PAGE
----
In the preparation of the various metals salts solution, Mg(NO3)2, NaCl, KCl, CaCO3, and (NH4)2Fe(SO4)2 solution were prepared according to the equal Mg2+, Na+, K+, Ca2+, Fe2+ concentrations in 10X-DOW, respectively. The five salts solutions were further mixed for the preparation of the synthetic water of mixed salts (Salt-SW). In the preparation of the sodium salts solution, NaNO3, Na2SO4, Na3PO4 and NaCl solutions were prepared according to equal SO4 2−, PO4 3−, NO3 −, and Cl− concentration in 30X or 60X DOW, respectively. These four sodium salts solutions were mixed for the preparation of a synthetic water of mixed sodium salts (Na-SW). In the preparation of the nitrate salts solution Mg(NO3)2, NaNO3, KNO3, Ca(NO3)2, Fe(NO3)2·6H2O solutions were prepared according to equal Mg2+, Na+, K+, Ca2+, and Fe2+ concentrations in 30X DOW, respectively. In the preparation of the chloride salts solutions, MgCl2, NaCl, KCl, CaCl2, FeCl2 solutions were prepared according to equal Mg2+, Na+, K+, Ca2+, and Fe2+ concentrations in 30X DOW, respectively. These five chloride salts solutions were further mixed for the preparation of a synthetic water of mixed chloride salts (Cl-SW).
Microorganism and seed cultures
C. militaris BCRC 32219 was purchased from the Bioresource Collection and Research Center (Hsinchu, Taiwan). C. militaris was maintained on YM agar at 24 °C and transferred to fresh medium for 10 days intervals. Seed cultures were prepared by transferring a loopful of colony from YM agar slant into a 500-mL Hinton flask containing 100 mL medium (3 g/L yeast extract, 5 g/L malt extract, 10 g/L peptone, 3 g/L dextrose). The cultures were incubated at 28 °C and 100 rpm for 5 days. After that, inoculum sizes 5 % was transferred to submerged or solid cultured substrate.
Submerged fermentation of C. militaris in DOW or UPW
Submerged fermentation was carried out using a 500-mL Hinton flask containing 100-mL medium (3 g/L yeast extract, 5 g/L malt extract, 10 g/L peptone, 3 g/L dextrose in UPW or DOW). The cultures were incubated at 28 °C for 5 days at 100 rpm. After submerged culture, mycelium and filtrate were separated using filter paper. The mycelium was dried by freeze dryer and then weighted. The dried mycelium powder and fresh filtrate was analyzed for intracellular and extracellular β-1,3 glucan, respectively.
Solid fermentation of C. militaris in DOW or ROW
Thirty grams oat substrates was soaked in 30 mL UPW, DOW, SW, or various salts water, and then was autoclaved for 20 min at 121 °C in a 500-mL glass bottle. After being cooled, the substrate was inoculated with a 10 % (v/w) seed culture medium. The inoculated substrate was cultured at 24 °C for 20 days in a dark incubator. After dark culture, C. militaris was then cultured at 14 °C under a 12 h light:12 h dark cycle (light on at 6:00) for 60 days. After fermentation, the crushed and dried product was used for the experiments.
Determination of β-1,3 glucan
The selective aniline blue reaction was employed to detect the existence of β-1,3 glucan. The method described by the previous studies (Wood and Fulcher 1984; Young and Jacobs 1998) were followed with some modifications. The sample was dissolve with 0.3 N NaOH and stirred at ambient temperature for completely dissolve. The pH of the sample solution was then adjusted to 11.5 ± 0.1 by adding 1 N HCl and the volume was made to 10 mL using Na2HPO4–NaOH buffer (pH 11.5 containing 0.5 M NaCl). A 0.2 mL of sample was reacted with 0.1 mL aniline blue (1 mg/mL) for 2 h at ambient temperature. The excitation and emission wavelength were set at 395 and 495 nm, respectively.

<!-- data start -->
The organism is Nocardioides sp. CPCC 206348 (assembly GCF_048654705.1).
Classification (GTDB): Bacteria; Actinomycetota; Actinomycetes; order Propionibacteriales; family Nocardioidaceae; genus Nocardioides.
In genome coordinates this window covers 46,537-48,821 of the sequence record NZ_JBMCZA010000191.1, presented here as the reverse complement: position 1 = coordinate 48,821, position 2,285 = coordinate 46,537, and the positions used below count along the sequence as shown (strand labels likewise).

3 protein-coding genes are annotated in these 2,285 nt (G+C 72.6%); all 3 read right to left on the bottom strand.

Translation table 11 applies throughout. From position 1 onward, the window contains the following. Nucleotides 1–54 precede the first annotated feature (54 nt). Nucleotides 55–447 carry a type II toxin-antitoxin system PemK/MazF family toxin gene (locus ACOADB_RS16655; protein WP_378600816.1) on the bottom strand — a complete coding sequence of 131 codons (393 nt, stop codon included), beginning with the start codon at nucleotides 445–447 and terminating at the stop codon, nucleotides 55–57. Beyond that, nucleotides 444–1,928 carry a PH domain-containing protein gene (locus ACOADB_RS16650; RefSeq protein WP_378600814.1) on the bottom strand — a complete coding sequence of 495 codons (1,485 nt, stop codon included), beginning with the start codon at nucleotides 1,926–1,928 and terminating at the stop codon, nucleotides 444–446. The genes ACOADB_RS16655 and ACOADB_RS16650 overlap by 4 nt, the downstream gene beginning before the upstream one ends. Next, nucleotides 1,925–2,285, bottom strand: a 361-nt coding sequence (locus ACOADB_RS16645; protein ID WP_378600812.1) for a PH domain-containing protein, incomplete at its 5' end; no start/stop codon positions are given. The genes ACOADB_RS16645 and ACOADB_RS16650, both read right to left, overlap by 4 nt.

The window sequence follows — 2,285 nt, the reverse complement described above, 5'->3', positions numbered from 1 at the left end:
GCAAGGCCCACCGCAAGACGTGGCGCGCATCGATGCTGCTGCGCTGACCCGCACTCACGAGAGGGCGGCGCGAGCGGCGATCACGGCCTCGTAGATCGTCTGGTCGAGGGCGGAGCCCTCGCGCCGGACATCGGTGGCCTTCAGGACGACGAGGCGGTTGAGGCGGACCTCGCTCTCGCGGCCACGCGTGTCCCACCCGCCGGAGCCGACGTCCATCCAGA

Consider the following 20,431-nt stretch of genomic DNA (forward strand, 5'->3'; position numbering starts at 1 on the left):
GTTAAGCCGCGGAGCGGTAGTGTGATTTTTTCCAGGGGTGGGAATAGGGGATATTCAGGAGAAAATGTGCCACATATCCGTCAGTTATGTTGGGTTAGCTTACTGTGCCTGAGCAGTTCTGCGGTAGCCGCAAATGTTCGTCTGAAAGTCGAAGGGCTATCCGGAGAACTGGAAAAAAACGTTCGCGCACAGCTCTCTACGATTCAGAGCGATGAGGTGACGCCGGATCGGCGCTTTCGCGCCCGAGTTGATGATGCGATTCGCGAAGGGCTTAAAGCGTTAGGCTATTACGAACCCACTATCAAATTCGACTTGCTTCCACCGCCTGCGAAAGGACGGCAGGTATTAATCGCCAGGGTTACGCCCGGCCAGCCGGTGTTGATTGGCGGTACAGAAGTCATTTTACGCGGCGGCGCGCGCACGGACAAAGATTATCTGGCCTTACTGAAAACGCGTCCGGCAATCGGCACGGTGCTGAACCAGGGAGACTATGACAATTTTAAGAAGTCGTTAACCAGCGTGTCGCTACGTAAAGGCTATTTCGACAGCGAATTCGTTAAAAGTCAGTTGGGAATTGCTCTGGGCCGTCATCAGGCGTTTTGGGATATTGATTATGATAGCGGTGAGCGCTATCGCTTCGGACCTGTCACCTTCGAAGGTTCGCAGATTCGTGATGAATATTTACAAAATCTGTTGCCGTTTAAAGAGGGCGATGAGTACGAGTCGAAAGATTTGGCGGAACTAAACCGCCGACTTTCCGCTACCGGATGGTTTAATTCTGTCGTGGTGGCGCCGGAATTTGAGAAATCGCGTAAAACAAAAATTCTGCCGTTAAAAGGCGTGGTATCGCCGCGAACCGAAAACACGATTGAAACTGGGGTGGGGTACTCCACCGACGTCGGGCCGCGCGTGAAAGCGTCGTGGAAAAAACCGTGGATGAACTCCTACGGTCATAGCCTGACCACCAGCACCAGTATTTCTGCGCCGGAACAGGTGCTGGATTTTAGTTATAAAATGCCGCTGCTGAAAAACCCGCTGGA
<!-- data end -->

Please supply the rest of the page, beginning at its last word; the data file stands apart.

Determination of cordycepin and adenosine
The powder of C. militaris-fermented product (0.1 g) was extracted respectively with 1 mL of methanol at 50 °C for 1 h. The extracts (10 %, w/v) were further filtered with 0.45 μm pore size filter and analyzed by HPLC (Model L-2130, Hitachi Co., Tokyo, Japan) on a C18 column (25 cm × 4.6 mm i.d., 5 μm, Luna®, Phenomenex, Torrance, CA, USA) using the gradient elution. HPLC was performed according to the method described previously (Yu et al. 2007) in triplicate. Cordycepin and adenosine were separated by gradient elution using the mobile phase with the composition of water–methanol (95.0/5.0 to 58.4/41.6 in 20 min, v/v). The flow rate was set at 0.8 mL/min. Cordycepin and adenosine were detected using a photodiode array detector (Model L-2455 DAD, Hitachi Co.) set at 260 nm and full wavelength.
Data are expressed as mean ± standard deviation. Analysis of variance by Duncan’s test and Pearson’s product-moment correlation coefficient test were determined using SPSS version 10.0 software (SPSS Institute, Inc., Chicago, IL, USA). Differences with p < 0.05 were considered statistically significant.
Effect of deep ocean water on the production of mycelium and certain functional ingredients under submerged culture
Effect of DOW on the biomass, cordycepin, adenosine, intracellular β-1,3-glucan, and extracellular β-1,3-glucan production of C. militaris in submerged culture
Intracellular β-1,3-glucan (mg/g)
Extracellular β-1,3-glucan (mg/mL)
0.57 ± 0.07
1.77 ± 0.16
13.35 ± 2.38
0.020 ± 0.004
0.70 ± 0.02*
2.08 ± 0.09*
15.83 ± 2.06
0.021 ± 0.001
Effect of various deep ocean water concentrations on production of cordycepin and adenosine in Cordyceps militaris-fermented products
Figure 1b presents the production state of adenosine. When DOW of various concentrations was used as the water source for C. militaris-fermented production, the production of adenosine at various time points did not differ significantly (p > 0.05).